How can this be? Because God is on the side of truth and God is not only all-powerful but also fiercely attentive. He is never distracted, so that he takes note of every sparrow, and even every hair of our heads. God watches closely to see that his truth triumphs and that those who proclaim it and live by it share in that victory.

Accordingly, at the final judgment Jesus will himself present to his Father whose who have been faithful to his teaching, just as he will disown those who have allowed themselves to be deluded by the bright lights and sweet sounds of a philosophy that seeks dominance and justifies ego-centricity..

Life Implications
Jesus teaches us that our only source of freedom and strength is the goodness of our heavenly Father--a goodness that is mediated through Jesus himself as well as through good people and beautiful flowers. Furthermore, the discovery of this goodness carries with it the solemn obligation to pass on one's blessings through concern for others.

Our world is full of hype and glitter, but the only truth that will prevail is the truth taught by Jesus. The elements of this teaching are not mysterious or obscure. First, one must be honest enough to acknowledge one's need for help in seeking liberation and fulfillment. This same honesty will enable one to see the goodness in life, both that which is visible to everyone and that which is subtle but very real. We must look for the goodness in life and learn to count our blessings

As one sees more and more goodness, and gathers it in, while letting the evil go by, one will become ever more confident and able to love in a way that responds to the needs of others. Such thoughtfulness will often appear unpromising and illogical, but it is in fact quite invincible so that absolutely nothing can withstand it. It is the hidden power of this truth that will be revealed and fully vindicated in the final judgment.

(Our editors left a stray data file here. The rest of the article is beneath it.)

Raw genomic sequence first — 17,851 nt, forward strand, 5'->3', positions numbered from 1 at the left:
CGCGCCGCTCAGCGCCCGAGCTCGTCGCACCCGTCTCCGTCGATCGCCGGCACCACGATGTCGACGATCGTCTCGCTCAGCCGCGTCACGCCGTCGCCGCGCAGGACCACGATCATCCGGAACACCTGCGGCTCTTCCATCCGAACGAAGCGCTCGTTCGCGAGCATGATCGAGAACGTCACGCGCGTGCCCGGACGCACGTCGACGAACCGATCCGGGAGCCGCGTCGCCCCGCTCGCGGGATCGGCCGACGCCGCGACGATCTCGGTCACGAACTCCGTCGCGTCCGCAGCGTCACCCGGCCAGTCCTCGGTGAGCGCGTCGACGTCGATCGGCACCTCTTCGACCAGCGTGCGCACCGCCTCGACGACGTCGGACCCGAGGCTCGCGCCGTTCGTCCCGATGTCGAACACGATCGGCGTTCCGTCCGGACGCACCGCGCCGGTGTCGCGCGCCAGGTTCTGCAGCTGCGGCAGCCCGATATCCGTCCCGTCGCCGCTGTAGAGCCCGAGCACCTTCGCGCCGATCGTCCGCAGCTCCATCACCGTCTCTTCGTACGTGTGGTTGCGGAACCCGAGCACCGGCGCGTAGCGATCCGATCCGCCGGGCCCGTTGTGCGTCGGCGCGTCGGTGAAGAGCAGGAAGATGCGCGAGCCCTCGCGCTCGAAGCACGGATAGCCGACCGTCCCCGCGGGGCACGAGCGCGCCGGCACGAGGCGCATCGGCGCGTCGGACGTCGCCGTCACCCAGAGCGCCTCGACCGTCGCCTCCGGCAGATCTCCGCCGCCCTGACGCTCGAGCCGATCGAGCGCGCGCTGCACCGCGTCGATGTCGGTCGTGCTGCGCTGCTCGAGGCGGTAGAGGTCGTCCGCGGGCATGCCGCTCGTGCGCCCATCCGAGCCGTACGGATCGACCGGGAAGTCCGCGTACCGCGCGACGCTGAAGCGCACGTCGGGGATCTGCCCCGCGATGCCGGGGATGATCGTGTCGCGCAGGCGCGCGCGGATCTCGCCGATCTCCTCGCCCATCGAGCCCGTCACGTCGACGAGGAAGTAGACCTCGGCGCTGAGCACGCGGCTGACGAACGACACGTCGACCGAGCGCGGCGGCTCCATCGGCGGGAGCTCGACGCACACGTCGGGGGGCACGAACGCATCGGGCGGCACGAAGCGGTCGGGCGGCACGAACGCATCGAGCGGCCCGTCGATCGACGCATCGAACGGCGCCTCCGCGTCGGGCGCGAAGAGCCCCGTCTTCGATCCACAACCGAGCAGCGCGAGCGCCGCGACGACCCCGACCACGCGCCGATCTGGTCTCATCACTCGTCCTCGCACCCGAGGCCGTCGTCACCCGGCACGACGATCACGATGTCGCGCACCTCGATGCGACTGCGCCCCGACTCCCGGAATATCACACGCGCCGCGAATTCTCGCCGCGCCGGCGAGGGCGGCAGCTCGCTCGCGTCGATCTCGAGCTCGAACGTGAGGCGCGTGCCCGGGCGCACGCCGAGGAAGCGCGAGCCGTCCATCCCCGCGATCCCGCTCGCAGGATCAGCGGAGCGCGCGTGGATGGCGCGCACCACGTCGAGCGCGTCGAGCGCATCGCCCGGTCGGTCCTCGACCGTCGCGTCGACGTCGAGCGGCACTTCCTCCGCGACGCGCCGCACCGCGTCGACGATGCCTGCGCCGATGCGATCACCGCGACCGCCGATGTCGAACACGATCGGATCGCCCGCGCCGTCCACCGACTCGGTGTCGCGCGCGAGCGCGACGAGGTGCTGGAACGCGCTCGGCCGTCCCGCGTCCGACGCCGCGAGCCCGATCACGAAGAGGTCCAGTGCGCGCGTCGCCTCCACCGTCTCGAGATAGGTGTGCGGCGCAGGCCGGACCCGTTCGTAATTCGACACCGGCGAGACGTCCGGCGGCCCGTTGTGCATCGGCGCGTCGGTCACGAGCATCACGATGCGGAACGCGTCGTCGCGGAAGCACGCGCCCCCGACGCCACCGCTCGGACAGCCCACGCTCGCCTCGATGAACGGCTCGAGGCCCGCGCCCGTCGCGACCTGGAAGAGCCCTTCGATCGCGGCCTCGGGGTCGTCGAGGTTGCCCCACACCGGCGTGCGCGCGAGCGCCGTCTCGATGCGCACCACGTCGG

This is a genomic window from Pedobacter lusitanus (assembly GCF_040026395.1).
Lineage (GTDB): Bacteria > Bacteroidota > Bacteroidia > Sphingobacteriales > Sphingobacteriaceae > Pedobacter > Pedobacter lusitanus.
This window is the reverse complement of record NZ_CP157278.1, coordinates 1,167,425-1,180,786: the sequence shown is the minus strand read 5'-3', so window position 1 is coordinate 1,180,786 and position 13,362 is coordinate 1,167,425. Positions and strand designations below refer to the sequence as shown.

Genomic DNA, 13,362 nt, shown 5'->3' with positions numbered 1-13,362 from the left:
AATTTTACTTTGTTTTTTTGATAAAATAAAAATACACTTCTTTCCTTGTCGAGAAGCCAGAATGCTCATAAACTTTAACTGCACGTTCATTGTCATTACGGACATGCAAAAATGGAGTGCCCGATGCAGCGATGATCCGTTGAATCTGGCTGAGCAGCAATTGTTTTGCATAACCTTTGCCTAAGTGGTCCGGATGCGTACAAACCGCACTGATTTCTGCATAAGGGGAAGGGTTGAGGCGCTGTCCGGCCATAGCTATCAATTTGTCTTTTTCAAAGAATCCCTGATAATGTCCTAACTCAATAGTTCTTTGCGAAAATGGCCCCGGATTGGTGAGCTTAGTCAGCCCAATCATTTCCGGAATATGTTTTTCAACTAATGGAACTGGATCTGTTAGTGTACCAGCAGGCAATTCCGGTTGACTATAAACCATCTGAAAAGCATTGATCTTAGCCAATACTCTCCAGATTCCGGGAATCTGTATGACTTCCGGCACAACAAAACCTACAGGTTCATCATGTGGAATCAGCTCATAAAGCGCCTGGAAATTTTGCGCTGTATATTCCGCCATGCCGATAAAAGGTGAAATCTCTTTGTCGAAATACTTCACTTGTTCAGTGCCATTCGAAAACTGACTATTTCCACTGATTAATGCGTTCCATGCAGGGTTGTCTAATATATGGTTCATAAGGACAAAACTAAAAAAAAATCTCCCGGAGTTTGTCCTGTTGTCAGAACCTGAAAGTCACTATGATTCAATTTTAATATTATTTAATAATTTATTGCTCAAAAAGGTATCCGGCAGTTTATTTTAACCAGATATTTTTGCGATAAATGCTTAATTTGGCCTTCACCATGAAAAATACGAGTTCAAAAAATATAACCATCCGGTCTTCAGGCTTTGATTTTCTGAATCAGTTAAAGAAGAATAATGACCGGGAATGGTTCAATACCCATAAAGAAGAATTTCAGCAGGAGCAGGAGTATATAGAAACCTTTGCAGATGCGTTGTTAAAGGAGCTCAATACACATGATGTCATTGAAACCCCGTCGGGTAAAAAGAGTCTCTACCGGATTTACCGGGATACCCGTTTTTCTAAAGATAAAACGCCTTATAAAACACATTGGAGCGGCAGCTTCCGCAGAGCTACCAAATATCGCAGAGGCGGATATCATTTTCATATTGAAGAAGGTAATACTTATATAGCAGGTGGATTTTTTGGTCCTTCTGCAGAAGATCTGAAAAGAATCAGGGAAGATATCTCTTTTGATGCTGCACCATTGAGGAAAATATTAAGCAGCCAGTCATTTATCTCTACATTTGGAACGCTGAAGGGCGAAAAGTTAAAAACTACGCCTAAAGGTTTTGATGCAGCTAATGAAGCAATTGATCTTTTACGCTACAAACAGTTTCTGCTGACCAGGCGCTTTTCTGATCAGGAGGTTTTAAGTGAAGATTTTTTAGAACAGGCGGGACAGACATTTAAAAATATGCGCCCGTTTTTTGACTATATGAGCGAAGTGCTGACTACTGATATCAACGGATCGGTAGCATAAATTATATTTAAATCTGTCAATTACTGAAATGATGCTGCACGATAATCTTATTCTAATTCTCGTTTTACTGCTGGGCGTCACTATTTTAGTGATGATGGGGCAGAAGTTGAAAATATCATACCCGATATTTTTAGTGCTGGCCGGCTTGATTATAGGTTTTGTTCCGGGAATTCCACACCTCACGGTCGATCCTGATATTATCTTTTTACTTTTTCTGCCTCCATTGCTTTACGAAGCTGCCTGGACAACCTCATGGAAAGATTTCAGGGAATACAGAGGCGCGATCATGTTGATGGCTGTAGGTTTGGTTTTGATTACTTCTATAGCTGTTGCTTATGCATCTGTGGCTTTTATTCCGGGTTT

Low self-esteem is a very common form of bondage; it destroys our confidence in the beautiful gifts that God has given us. And that means that others are deprived also. How consoling it is to hear Jesus say, "You are worth more than many sparrows." This surely means that God is present to every one of us with his offer of love and support. The more we open ourselves to that bountiful gift, the more we will be able to become a blessing in the lives of others.
Demetrius R. Dumm, O.S.B.

Twelfth Sunday of Ordinary Time,
Modern Gospel: Matthew 10: 26-33

This past Wednesday, June 21st, was the official beginning of Summer and sometimes called the longest day of the year. The day had twenty-four hours like every other day, but what makes it long is that it was the day on which those of us in the Northern hemisphere experienced the longest period of daylight. As the days and weeks led up to the solstice it was noticeable how early the sun rose each morning and how late we had sunlight into the evening. On the other side of the solstice the amount of sunlight will slowly decrease. These are times when we enjoy a lot of daylight for our work or leisure. Most people prefer the light to darkness, the long days of Summer to the short days of Winter.

In the Gospel for this weekend Jesus uses the image of darkness and light to make his point that in the presence of God everything will come to light. Those who live in darkness and work to destroy the message of Christ will be, in the end, disappointed. The person who walks in the light of Christ, even if the evil hidden in darkness attacks and destroys the body, the soul will live on. For the person who is of the light has a soul sanctified and fortified by Christ himself. In the book of Revelation the heavenly Jerusalem is described as a "city that has no need of the sun or moon, for the glory of God gave it light." Rev. 21,23 How is it possible for one to have such a personal presence of God and His protection in our lives? It is possible and it is a reality because of God’s personal love for us. In Psalm 139 we have the beautiful verse that tells us, "You formed my inmost being; you knit me in my mother’s womb." God is with at our creation, for God is our creator. He knows us better than we know ourselves. We are more precious to him than all his other creations to the point in which the hairs on our head are counted.